Giant South African retail chain Shoprite Group have tightened the screws on criminals targeting its stores.
The supermarket chain said that its efforts to prevent crime and the protect its customers and employees by employing a team of security experts comprising of ex-police officers and using technology has resulted in a 16% year-on-year decline in violent and serious crime, including armed robberies and burglaries, from July 2020 to May 2021.
The in-house team – operating from a centralised command centre – is involved in the entire process from identifying suspects to their arrest, being in court to oppose bail, working with police to ensure they have a complete and accurate docket, working with the National Prosecuting Authority and providing evidence in court, to do everything it can to ensure criminals are prosecuted.
Shoprite said crime and high risk situations are picked up through store and fleet monitoring, live information feeds and the group’s intelligence network, and security devices are immediately triggered.
When robberies do take place, the team is proving highly effective in securing arrests and prosecution, and the Group is becoming known for its capability to identify, trace and arrest suspects.
Head of Group Security & Loss Prevention, Oswald Meiring, believes Shoprite is a retail industry leader with its initiatives which are centred around a team of in-house investigators, which include former police members and detectives, with a unique mix of skills and extensive experience in commercial crime, fraud, serious and violent crime.
The team’s network includes informants, third parties working exclusively for it and an expert criminal lawyer.
The command centre team makes extensive use of technology and software systems including electronic dockets, suspect photo albums and evidence files.
A team of data and crime analysts do predictive analysis, identify suspects, and link suspects to each other and to the crime scene.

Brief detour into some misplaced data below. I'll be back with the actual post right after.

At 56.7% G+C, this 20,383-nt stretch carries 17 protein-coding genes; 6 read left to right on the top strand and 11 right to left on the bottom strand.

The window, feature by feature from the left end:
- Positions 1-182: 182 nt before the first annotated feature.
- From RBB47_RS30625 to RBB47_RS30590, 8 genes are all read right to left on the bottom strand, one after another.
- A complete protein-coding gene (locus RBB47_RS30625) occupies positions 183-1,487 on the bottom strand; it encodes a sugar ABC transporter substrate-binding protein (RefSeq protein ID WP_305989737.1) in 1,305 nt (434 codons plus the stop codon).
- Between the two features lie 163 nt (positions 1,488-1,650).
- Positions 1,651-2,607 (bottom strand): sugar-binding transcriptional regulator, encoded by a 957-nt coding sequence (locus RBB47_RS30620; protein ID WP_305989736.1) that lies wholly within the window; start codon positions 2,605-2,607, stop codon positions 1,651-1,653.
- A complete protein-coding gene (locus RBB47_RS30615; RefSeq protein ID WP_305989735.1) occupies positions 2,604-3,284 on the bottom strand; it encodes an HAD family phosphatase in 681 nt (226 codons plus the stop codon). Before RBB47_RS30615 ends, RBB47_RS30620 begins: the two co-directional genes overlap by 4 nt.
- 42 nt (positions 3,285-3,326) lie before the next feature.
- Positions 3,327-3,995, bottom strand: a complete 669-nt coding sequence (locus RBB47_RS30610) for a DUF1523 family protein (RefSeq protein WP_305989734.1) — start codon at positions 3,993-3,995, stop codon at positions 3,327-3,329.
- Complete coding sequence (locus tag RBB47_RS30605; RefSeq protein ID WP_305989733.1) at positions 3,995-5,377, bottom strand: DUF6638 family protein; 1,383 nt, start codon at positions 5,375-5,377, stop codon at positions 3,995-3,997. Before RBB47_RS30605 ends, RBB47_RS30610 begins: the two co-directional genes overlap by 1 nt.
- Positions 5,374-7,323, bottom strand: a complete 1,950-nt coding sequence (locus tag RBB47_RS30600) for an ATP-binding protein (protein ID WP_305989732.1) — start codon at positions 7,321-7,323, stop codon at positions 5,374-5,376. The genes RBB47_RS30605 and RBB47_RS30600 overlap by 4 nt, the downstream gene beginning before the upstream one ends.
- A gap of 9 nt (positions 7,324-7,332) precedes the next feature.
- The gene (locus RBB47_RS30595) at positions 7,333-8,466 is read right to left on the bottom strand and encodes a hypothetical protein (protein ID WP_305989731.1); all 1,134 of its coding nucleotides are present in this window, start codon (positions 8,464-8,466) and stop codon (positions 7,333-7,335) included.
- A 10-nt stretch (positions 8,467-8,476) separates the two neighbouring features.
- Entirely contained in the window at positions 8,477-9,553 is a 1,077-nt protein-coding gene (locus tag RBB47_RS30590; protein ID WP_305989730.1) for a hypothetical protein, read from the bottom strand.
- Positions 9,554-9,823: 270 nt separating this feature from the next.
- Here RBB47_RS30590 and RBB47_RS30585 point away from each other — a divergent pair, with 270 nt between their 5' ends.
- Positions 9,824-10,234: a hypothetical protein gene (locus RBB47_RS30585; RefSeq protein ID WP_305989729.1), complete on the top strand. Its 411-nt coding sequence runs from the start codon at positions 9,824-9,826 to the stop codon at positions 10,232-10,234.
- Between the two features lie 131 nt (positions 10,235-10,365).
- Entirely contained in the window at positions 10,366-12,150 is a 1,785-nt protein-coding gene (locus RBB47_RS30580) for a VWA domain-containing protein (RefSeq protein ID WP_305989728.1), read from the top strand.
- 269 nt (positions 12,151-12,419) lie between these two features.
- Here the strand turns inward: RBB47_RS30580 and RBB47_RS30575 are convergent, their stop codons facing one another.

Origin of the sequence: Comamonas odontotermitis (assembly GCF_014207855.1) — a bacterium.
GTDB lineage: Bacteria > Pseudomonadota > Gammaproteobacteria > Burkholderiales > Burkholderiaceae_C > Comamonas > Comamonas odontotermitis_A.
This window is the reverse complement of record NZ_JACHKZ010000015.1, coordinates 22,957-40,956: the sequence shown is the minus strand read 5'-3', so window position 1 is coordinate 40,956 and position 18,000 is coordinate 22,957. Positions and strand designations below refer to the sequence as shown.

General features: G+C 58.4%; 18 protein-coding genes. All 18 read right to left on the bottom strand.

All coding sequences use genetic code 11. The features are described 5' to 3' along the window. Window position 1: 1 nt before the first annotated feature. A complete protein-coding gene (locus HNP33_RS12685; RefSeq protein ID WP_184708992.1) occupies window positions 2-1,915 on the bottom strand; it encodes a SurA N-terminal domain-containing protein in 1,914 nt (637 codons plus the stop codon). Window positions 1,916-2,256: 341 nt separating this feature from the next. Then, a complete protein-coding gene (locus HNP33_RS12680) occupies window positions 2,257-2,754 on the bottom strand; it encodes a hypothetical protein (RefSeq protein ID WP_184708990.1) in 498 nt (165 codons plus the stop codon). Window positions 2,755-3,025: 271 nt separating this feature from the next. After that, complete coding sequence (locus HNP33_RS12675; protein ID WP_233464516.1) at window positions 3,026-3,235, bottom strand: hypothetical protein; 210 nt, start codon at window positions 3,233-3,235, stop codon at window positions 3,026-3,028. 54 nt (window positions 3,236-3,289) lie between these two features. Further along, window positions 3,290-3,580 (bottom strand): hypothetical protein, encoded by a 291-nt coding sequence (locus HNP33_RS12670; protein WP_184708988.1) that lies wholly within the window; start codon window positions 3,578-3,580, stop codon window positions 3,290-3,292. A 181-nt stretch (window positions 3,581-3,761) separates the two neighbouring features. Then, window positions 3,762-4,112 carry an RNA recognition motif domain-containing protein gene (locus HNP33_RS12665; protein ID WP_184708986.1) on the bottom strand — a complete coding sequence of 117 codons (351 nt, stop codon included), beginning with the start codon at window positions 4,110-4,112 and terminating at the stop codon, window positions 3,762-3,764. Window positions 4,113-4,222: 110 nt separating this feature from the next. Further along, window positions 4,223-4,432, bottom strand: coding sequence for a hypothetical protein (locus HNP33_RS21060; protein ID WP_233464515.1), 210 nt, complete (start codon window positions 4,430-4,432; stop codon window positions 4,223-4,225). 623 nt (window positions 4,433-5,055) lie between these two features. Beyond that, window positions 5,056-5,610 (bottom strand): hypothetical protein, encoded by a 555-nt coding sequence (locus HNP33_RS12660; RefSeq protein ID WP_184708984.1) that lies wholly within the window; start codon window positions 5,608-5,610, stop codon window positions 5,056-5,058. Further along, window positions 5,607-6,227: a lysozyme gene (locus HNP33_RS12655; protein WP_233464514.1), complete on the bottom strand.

This technology, including video footage and a chain of evidence, has been critical in court proceedings.
The net result is that the investigation team made 752 court appearances, including postponements, bail, testifying and sentencing, in the 11 months from July 2020 to May 2021.
It secured 64% more guilty findings and/or convictions than the previous 12 months, amounting to 303 years and six months of prison sentences and 46 years and six months of suspended sentences.
The team has been instrumental in 200 arrests in the first 11 months of this financial year. The majority (54%) of crimes currently in court are for armed robbery, 26% are for theft and the rest include crimes such as arson, assault, looting, burglary and fraud.
As some cases were postponed in the last year due to lockdown restrictions, the team is currently in court every day.
Meiring says the Group focuses on fighting crime because it is the right thing to do as a concerned and responsible corporate citizen. “We also believe that securing arrests and sentences for crimes acts as a deterrent and ultimately reduces crime. We believe this is an important element of our contribution to make South Africa a safer environment for everyone.”
The Shoprite Group encountered specific lockdown-related challenges and benefits. Increased unemployment led to more opportunistic crimes, and mask-wearing made it more difficult to identify suspects. However, suspects couldn’t move around freely, resulting in increased arrests, while curfew hours also assisted in detecting criminal activity quicker and easier.
The Group appeals to members of the public to report any suspicious or criminal behaviour immediately and anonymously by calling its toll-free number 0800 11 88 79 or by sending an email to firstname.lastname@example.org.